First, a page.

So, here are a few things that are interesting about Turnscote:
    (some of these appear in other areas, but they seem to have all concentrated here)

    (1) There's several bars - with characters drinking too much.
    (2) There's a casino, with gambling...
    (3) There's a strip club - no strippers or nudity, but women in "bunny suits" (think Playboy Club). There are men watching the show.
    (4) There's a prostitute - she takes one character, alone, into a room to play patty-cake (in the dark).
    (5) There's a "secret" bar!
    (6) There are squatters that have taken over part of a rundown house. The owners (living in a room on the 2nd floor are mystified by the squatters behavior)
    (7) There's a drinker who rips you off - you pay him money for advice, and his advice is completely useless.

    I don't have anything really profound to say about all of the above, but I can say that I'm glad that they're a part of the game. I'm glad that they weren't "censored" (e.g. bar becomes juice store). It annoys me when things go to far "to protect the children" - as in, creating artificial bubbles that have nothing to do with reality. I'm not saying that this game is realistic in any way, but it has things from reality that kids should have at least some sense of (hey, there's these places called bars!).
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    [September 27, 2012 08:31:47 PM]
    Ah, a few more hours in and a bit more progress.

    I've now figured out (and was then told point black) what the meaning of the two parallel worlds was. I had it backwards, which was interesting. In a nutshell, there's a dreamworld and the realworld, and I've spent about half my time playing in the dreamworld - which is what other characters (or you!) dream of. So, Captain "Rusty" (real) is "Captain Blade" in the dreamworld (that's HIS dream), and so on. It gets a bit messed up and I'm not sure I fully understand it, but it's interesting enough to keep on going.

    I've also picked up a few more characters. One (who has really crummy stats!) actually left (stayed behind to guard the ship we were on) the party! Normally, this is a huge annoyance because (usually) I would have just spent a ton of money getting said character all kitted out with the best gear and so on. However, much to my surprise, after leaving the party the character said something along the lines of "BTW, do you want me to return all the gear to the bad?". WHAT?! Really?! She returned everything I bought. That was really thoughtful of the designers!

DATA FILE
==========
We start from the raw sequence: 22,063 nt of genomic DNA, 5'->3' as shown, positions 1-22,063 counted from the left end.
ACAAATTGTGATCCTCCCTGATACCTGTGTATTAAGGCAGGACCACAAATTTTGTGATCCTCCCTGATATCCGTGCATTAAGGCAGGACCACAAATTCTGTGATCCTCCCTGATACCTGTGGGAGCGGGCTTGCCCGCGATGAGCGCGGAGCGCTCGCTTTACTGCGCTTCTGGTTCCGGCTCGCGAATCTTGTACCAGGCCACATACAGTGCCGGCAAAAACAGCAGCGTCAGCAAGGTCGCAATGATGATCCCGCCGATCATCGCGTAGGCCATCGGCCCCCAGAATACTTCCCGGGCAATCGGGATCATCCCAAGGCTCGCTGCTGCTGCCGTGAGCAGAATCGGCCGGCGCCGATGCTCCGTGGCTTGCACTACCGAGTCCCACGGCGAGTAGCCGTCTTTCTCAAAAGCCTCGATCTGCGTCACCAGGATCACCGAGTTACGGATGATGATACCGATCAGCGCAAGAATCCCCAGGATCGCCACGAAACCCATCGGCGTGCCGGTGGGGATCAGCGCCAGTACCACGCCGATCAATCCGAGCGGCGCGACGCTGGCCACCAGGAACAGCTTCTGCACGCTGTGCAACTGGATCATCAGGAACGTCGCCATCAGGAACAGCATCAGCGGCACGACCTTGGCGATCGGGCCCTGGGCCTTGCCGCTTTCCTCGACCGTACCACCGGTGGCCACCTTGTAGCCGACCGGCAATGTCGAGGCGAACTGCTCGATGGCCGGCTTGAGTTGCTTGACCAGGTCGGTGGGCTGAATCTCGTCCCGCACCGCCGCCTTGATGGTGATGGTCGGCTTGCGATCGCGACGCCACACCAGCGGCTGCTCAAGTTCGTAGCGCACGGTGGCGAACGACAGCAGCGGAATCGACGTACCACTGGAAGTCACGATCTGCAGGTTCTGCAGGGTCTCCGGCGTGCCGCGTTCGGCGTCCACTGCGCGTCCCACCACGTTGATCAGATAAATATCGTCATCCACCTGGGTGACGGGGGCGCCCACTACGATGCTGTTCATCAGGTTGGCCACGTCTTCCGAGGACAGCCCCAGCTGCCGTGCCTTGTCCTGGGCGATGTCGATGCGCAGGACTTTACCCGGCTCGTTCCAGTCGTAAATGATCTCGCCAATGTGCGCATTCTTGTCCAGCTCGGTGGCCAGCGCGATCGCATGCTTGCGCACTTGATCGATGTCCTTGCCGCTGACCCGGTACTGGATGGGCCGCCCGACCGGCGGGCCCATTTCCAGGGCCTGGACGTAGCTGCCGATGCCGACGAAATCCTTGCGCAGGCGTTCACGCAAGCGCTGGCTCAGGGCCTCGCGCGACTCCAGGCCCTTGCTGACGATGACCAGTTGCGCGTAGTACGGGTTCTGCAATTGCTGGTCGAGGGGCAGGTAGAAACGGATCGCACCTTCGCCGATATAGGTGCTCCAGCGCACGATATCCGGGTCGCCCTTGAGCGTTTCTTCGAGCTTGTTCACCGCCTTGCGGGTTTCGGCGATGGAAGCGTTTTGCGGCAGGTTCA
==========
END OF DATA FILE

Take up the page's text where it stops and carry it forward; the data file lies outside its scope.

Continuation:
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    [September 18, 2012 05:00:05 PM]
    I got into an argument the other over which Japanese RPGs were "better". Dumb argument, of course, but it got me thinking about my (limited) experience with both Dragon Quest and Final Fantasy games (the two contenders in this case). I argued for Dragon Quest because, in my experience, they're just more interesting as games AND in terms of their narratives. They've felt more engaging, honest, and comfortable. They're "realistic" in the sense that there are little details here and there that make the experience of playing the game feel a little more believable. My experience with the FF games is that they try to be more "epic" and "high fantasy"-ish, but end up feeling disconnected from a relatable reality. Of course, I haven't played the Final Fantasy games that everyone raves about (VII in particular), so I could be entirely off-base.

    So, I walked into this game with pre-fuzzy warm feelings. I was curious to see how different or the same the game would be and so far, at least in terms of the "plot", things still feel interesting and fresh. The game starts at what is presumably the end (heroes head in to defeat big bad evil) before quickly whipping me back to the beginning (hero wakes up, doesn't know anything, player must slowly figure out who/what the big bad evil is and how to stop it). It's kept me on my toes in a good way - I feel through a hole in the planet into a "shadow"-land (for a while I thought I was dead - or a ghost in an alternate universe?). So, I don't really know what that's all about but I'm intrigued to see how it develops and plays out.

    I've also enjoyed the familiarity that playing this game has. This is mostly due to the sound and music. I wouldn't be able to articulate what the tunes/jingles are for when you level up, save, etc. but just hearing them evokes warm feelings again. Isn't that strange?
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    jp's Dragon Quest VI: Realms of Revelation (DS)

    Current Status: Finished playing

    GameLog started on: Wednesday 12 September, 2012

    GameLog closed on: Wednesday 2 January, 2013

    jp's opinion and rating for this game

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    Rating (out of 5):starstarstarstarstar